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Master of Arts (M.A.)
Year Degree Awarded
Month Degree Awarded
Toyama Mitsuru, Saigo Takamori, Saiga Hiroyoshi, Dai Saigo Ikun, Kokuryukai, Genyosha
The objective of this thesis is to reveal that, despite the nigh-messianic image Tōyama Mitsuru (1855-1944) had among rightists and militarists for his staunch expansionist beliefs during the Taishō period (1912-1926), he was a rather inconsequential, boorish figure who had little impact on Japan’s political or economic spheres. Like Saigō Takamori (1828-1877), Tōyama also wished to see Japan colonize East Asia and gain military strength comparable to any Western nation; it was this type of thinking that Tōyama would promulgate in order to gain popularity and influence, and many of his contemporaries would thus view him as a disciple of Saigō’s teachings. However, it is my belief that Saigō and Tōyama differed greatly in terms of character and respectability, as Saigō gained influence through steadfast devotion to his superiors and teaching others of maintaining moral integrity, whereas Tōyama opted to use violence as a means of expressing his own opinions. The difference between the two men will become more apparent as I carefully analyze and interpret ten key points in Dai Saigō Ikun (“The Great Saigō’s Dying Instructions”), which best exemplify the opinions and thoughts of both Saigō Takamori and Tōyama Mitsuru, as Saigō’s Ikun and Tōyama’s subsequent criticisms were seen by many to perfectly represent the core ideologies of what both men believed in. Comparisons will be made from the intonations of both the points and their accompanying criticisms, and it will become evident that Tōyama’s personality differed considerably from Saigō’s in terms of directness and reservation (or lack thereof). I will examine the backgrounds of both men as well as that of Saiga Hiroyoshi (1891-1947), who contributed as publisher of the Dai Saigō Ikun and was himself a follower of Saigō’s beliefs. By examining his words and analyzing the conduct he displayed throughout his life, my thesis will disprove the illusion of Tōyama Mitsuru’s philanthropy and will show that, despite the abundance of books published that portray him as a selfless hero and how popular he became among right-wing advocates, he was an unsophisticated individual whose crude behavior served only to fuel the propaganda of Japanese militarism through justifying Japan’s colonization efforts into East Asia, which ultimately proved to be his sole goal in life.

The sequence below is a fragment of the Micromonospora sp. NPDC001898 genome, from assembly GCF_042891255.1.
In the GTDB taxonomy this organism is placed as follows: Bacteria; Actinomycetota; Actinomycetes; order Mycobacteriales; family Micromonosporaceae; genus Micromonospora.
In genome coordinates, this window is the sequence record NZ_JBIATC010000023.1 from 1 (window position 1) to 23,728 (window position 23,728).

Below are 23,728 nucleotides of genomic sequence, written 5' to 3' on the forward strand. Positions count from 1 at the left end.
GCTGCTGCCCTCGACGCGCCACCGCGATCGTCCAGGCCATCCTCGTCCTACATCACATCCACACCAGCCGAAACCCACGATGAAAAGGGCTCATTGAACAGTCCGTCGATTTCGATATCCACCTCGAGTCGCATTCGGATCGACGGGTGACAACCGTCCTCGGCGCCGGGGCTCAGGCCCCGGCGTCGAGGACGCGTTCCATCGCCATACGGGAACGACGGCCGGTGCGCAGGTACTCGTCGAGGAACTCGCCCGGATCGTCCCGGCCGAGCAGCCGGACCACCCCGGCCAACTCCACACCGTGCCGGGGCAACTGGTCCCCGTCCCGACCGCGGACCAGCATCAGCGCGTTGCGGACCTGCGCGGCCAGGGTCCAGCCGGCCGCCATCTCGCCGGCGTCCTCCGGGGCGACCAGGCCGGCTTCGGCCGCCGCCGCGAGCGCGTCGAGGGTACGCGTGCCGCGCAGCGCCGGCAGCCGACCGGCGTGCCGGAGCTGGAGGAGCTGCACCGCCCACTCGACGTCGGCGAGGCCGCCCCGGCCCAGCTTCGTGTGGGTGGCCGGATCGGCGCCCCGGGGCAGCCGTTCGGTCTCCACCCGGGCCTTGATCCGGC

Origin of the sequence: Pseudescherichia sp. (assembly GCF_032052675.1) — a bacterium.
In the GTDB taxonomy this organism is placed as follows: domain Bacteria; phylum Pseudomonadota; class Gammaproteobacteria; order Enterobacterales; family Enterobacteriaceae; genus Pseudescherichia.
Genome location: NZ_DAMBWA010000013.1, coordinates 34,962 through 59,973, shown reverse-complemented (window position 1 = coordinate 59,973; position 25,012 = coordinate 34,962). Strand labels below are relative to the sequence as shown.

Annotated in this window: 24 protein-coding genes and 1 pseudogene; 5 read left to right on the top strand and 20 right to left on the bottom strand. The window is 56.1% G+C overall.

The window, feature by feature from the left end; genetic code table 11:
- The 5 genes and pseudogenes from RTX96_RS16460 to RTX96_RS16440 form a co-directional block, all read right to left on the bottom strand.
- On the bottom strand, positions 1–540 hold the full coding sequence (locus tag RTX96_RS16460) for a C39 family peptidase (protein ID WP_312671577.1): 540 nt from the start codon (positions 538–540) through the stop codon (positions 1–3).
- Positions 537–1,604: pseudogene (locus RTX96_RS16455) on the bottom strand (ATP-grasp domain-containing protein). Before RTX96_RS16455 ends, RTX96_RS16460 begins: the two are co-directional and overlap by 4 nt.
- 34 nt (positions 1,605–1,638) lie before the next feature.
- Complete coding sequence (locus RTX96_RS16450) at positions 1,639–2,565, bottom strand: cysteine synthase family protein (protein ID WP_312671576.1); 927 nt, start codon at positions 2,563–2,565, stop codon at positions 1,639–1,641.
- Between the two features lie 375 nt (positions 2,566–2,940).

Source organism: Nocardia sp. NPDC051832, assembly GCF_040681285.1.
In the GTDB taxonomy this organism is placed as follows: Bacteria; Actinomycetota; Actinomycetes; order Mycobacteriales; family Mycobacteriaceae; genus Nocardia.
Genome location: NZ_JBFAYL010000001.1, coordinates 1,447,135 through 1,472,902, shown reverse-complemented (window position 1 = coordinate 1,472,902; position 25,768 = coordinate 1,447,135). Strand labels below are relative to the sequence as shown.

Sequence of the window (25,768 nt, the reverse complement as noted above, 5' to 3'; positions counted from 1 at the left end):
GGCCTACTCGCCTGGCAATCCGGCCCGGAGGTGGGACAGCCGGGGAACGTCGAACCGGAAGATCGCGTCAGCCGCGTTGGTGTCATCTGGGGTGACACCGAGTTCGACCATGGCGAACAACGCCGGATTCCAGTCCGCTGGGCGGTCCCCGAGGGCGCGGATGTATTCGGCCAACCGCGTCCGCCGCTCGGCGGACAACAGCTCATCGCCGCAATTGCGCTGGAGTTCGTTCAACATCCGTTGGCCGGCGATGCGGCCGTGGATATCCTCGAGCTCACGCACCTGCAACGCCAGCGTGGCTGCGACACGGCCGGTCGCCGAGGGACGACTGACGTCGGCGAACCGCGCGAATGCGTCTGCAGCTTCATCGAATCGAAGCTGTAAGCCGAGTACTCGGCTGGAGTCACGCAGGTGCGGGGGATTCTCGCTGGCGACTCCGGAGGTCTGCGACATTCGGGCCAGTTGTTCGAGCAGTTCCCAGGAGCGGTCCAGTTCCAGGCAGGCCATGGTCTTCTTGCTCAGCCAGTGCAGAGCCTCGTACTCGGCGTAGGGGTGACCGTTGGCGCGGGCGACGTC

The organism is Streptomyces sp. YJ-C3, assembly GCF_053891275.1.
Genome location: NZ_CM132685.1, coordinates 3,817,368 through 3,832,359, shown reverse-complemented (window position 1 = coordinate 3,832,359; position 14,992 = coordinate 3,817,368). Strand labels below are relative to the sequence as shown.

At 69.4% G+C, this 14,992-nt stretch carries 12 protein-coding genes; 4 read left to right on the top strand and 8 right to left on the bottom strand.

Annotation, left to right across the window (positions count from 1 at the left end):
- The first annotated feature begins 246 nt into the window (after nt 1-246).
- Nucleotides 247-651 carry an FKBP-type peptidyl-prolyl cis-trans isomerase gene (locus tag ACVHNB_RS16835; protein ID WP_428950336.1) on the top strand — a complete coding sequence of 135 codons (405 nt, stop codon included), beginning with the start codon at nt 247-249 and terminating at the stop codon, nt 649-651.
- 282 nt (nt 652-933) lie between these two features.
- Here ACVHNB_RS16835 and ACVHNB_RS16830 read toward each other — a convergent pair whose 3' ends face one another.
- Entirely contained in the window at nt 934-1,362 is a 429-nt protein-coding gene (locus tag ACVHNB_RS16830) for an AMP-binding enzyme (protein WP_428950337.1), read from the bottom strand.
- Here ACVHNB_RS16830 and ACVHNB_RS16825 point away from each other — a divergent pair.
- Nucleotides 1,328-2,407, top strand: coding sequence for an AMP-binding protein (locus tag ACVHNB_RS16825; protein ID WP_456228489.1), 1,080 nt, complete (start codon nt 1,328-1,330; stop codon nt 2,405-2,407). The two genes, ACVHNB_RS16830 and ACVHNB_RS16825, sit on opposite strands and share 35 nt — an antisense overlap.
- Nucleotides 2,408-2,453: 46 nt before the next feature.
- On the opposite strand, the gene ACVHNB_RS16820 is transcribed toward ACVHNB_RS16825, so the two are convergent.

Amanda C Seaman
Stephen M. Forrest